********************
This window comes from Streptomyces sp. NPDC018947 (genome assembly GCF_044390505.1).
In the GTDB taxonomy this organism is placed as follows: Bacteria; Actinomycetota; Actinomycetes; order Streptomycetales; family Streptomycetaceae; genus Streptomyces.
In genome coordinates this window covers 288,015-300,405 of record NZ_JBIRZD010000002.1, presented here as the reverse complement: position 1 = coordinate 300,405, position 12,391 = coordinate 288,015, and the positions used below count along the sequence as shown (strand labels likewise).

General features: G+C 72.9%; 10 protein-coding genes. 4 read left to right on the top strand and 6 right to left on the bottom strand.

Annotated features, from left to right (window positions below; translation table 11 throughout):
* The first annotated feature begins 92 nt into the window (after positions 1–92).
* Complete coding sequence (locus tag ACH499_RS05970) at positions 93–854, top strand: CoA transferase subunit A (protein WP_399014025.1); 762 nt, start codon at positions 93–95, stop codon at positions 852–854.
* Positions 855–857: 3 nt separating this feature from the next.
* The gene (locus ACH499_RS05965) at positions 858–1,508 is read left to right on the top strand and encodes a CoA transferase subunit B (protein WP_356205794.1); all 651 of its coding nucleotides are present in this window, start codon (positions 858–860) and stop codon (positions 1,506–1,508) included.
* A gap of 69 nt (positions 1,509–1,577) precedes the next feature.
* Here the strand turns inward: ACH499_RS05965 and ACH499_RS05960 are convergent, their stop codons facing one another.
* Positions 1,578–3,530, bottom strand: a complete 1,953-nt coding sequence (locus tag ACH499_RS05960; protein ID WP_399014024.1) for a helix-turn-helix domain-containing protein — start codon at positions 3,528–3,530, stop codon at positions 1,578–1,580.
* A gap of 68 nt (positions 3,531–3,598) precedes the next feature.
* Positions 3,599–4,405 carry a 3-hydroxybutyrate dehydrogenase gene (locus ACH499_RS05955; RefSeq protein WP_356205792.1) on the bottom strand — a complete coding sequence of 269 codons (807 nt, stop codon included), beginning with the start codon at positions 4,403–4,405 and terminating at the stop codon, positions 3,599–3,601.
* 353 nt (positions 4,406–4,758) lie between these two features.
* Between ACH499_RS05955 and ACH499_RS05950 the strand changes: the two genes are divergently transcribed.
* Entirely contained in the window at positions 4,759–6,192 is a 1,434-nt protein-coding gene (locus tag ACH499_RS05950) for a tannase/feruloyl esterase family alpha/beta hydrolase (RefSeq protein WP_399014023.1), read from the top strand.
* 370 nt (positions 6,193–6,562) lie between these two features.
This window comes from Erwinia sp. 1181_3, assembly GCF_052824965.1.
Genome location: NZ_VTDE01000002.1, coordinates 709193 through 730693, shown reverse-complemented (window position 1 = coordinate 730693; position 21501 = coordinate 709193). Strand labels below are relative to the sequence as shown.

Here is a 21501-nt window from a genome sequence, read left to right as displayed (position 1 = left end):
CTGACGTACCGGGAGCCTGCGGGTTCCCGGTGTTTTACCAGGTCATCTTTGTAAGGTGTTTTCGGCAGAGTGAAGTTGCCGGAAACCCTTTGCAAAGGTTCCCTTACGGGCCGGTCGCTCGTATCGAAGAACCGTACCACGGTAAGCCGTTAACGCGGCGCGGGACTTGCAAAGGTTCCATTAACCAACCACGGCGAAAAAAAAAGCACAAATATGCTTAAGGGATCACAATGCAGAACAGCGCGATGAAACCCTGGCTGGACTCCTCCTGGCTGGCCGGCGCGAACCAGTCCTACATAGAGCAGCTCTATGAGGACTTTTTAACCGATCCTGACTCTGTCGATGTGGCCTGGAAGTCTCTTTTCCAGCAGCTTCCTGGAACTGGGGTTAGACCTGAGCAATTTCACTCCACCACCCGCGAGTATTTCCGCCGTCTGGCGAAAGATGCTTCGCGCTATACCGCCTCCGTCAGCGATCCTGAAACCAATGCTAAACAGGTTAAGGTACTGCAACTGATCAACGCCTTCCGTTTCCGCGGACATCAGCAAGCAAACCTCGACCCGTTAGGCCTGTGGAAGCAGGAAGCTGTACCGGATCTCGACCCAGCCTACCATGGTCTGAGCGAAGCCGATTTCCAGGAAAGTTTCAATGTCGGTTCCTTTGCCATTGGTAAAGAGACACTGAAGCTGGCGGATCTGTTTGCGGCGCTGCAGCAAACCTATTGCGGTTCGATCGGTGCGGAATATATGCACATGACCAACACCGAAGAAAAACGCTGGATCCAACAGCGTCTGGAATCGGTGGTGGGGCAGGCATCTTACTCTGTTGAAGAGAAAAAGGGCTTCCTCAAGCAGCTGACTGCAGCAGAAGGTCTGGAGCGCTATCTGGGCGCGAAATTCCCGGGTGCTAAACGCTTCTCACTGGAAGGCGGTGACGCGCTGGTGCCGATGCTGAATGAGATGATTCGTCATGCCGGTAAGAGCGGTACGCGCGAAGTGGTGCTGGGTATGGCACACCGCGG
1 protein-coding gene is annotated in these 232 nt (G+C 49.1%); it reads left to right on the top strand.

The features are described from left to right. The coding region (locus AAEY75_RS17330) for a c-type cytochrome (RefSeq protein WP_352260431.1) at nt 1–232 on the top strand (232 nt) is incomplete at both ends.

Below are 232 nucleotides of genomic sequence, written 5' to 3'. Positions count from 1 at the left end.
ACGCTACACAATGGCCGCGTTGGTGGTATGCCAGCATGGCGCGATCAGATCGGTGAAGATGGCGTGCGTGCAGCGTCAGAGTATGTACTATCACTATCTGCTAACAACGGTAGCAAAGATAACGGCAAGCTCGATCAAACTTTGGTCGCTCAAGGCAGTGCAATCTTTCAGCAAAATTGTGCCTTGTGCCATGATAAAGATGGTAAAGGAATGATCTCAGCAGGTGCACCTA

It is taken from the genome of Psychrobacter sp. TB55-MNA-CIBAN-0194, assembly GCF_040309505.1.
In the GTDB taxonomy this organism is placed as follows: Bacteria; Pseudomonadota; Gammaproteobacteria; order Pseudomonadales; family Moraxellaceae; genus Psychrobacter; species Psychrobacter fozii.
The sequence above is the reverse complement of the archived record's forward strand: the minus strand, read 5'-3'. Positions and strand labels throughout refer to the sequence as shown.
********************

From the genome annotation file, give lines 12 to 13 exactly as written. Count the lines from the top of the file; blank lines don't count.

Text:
* Positions 1,578–3,530, bottom strand: a complete 1,953-nt coding sequence (locus tag ACH499_RS05960; protein ID WP_399014024.1) for a helix-turn-helix domain-containing protein — start codon at positions 3,528–3,530, stop codon at positions 1,578–1,580.
* A gap of 68 nt (positions 3,531–3,598) precedes the next feature.